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Fallout: The Financial Crisis

How many bank regulators is too many?

Steve Henn Feb 25, 2009
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Fallout: The Financial Crisis

How many bank regulators is too many?

Steve Henn Feb 25, 2009
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COPY

TEXT OF STORY

Kai Ryssdal: Once he was done with his housing announcement, the Treasury secretary walked across the street to the White House. He and President Obama met with congressional leaders to figure out how to prevent the next financial crisis.

President Obama: Strong financial markets require clear rules of the road, not to hinder financial institutions, but to protect consumers, and investors, and ultimately to keep those financial institutions strong.

Regulation is another way to say rules of the road. But Washington regulators already own a big chunk of some of the biggest banks in this country and the problem doesn’t seem to be getting any better. So you have to ask, how many regulators is too many?

Marketplace’s Steve Henn reports.


STEVE HENN:Hal Scott sums up America’s system of financial regulation in just four words.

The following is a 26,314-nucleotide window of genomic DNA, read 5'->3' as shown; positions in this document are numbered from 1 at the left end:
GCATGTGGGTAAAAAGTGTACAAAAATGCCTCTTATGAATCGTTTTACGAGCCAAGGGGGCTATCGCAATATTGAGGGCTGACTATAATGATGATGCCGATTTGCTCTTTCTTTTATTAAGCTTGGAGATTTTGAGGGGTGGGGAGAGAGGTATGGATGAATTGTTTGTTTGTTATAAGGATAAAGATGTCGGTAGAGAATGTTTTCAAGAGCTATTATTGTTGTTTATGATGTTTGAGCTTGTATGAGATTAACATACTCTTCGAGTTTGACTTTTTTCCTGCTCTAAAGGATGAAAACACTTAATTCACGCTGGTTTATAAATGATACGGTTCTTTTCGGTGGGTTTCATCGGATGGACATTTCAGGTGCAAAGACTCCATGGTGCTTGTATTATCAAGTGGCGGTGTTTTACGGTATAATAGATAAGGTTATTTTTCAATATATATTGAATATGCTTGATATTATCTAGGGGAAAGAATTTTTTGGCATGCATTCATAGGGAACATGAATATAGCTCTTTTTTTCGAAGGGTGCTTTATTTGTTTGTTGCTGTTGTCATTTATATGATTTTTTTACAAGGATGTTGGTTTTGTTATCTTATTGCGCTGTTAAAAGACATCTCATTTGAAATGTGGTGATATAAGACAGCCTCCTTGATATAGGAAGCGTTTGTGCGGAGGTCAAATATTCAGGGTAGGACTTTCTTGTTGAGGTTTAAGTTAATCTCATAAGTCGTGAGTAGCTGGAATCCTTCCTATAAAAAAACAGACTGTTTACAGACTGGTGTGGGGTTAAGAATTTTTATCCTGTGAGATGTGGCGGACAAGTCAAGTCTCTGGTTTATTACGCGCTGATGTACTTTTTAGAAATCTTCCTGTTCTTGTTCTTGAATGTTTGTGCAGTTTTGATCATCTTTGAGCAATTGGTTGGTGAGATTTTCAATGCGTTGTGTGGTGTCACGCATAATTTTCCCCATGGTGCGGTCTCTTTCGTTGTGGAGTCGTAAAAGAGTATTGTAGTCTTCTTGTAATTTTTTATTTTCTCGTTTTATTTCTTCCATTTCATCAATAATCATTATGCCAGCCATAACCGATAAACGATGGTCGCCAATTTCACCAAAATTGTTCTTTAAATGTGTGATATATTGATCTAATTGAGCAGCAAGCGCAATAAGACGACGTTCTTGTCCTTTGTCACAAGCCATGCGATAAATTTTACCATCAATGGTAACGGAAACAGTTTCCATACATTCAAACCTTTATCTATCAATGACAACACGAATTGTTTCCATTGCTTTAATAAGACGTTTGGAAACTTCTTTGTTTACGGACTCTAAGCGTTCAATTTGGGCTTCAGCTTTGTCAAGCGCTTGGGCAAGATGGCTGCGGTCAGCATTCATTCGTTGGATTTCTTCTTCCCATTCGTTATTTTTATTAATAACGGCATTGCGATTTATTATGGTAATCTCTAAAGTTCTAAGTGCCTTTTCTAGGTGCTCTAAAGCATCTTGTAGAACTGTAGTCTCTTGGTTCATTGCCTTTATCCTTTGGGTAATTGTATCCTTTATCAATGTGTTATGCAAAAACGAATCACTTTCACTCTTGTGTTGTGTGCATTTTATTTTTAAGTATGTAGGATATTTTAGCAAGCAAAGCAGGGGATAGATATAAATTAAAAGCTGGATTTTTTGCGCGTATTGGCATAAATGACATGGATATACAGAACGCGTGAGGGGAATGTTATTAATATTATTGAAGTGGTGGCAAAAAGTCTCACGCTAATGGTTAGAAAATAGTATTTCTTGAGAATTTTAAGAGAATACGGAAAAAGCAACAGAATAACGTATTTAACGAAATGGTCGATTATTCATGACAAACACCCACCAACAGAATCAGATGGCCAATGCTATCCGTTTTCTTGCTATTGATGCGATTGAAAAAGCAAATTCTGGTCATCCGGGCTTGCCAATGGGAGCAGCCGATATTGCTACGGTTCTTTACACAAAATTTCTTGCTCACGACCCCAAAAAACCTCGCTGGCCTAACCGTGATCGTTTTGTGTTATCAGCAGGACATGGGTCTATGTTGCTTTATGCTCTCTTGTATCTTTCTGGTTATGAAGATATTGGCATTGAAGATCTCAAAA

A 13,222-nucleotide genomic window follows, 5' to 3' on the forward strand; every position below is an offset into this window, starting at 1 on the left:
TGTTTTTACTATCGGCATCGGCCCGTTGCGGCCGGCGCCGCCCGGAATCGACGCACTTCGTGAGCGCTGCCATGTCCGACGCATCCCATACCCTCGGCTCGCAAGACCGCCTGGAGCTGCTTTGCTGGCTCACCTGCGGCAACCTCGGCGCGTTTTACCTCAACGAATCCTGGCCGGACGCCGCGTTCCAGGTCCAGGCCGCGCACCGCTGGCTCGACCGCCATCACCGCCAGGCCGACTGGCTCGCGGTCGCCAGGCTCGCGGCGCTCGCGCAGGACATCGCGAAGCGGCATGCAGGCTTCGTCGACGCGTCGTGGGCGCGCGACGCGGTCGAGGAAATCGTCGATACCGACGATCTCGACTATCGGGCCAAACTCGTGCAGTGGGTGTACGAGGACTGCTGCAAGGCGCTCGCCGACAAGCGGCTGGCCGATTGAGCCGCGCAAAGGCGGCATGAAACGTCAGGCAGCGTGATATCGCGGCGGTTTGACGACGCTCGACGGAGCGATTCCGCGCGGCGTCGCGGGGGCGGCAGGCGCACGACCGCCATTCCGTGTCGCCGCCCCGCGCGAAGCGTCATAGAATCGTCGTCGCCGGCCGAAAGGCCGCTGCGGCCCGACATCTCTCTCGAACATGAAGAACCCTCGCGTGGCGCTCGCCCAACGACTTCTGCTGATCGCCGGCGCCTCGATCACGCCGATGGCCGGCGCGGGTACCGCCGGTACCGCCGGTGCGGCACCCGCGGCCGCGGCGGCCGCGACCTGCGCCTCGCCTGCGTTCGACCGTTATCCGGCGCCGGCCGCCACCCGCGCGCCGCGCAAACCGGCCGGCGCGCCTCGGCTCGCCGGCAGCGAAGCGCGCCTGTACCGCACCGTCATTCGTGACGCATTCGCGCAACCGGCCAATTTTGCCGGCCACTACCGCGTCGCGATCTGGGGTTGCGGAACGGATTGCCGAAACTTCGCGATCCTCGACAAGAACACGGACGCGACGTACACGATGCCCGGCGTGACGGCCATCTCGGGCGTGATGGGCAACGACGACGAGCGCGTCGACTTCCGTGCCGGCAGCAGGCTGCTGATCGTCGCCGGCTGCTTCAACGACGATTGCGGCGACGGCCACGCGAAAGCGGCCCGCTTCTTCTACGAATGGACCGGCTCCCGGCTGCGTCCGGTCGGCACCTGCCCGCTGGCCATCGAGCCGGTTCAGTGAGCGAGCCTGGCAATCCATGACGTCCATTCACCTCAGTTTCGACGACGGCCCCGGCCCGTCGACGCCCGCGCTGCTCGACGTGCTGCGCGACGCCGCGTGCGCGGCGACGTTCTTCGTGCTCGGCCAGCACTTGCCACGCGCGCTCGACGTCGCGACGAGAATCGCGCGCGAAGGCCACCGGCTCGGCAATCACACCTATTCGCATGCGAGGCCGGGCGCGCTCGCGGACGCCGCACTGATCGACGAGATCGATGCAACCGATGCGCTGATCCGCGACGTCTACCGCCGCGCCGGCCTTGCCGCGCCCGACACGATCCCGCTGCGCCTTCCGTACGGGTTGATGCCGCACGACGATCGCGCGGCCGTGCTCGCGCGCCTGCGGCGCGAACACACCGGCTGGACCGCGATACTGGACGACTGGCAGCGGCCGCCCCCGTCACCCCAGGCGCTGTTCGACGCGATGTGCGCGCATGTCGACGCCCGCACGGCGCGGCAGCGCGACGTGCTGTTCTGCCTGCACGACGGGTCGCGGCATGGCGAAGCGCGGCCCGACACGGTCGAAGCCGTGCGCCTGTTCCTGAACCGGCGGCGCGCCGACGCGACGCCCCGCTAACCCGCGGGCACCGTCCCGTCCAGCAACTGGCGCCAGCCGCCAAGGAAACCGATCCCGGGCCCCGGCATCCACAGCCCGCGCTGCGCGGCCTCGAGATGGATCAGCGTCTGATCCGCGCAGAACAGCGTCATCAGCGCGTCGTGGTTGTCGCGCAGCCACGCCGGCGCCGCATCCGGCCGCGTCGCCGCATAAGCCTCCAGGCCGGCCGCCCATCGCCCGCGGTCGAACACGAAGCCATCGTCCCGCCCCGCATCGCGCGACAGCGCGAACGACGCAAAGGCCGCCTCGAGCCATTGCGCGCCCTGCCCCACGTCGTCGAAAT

Hal Scott: Highly fragmented and ineffective.

Scott’s a Harvard law professor and an expert in capital market regulation. He says right now so many different agencies are in the regulatory mix it’s almost impossible to know how many.

Scott: One person counted 200 because there are a number of regulators at the state as well as the federal level.

You might think this would make our financial system safer — but actually it allows banks to shop around for the regulators they like. And both state and federal regulators depend on fees from banks to survive.

Scott: What that does is create competitive pressures among regulators. It is the classic race to the bottom.

Scott says first the administration needs to figure out who is charge of keeping an eye on the biggest institutions. And then make sure all the different agencies like the Fed, the SEC and state regulators are talking to each other.

But Bill Black, who’s a former bank regulator, believes streamlining the system’s not enough. He says Congress needs to launch an investigation aimed at fraud and abuse in the banking system.

BILL Black: We would consider it insane if someone came out and said we are not going to do an investigation of why these recent plane crashes occurred. That’s backward looking, we want to be forward looking.

But that’s the line in Capitol Hill now.

In Washington, I’m Steve Henn for Marketplace.

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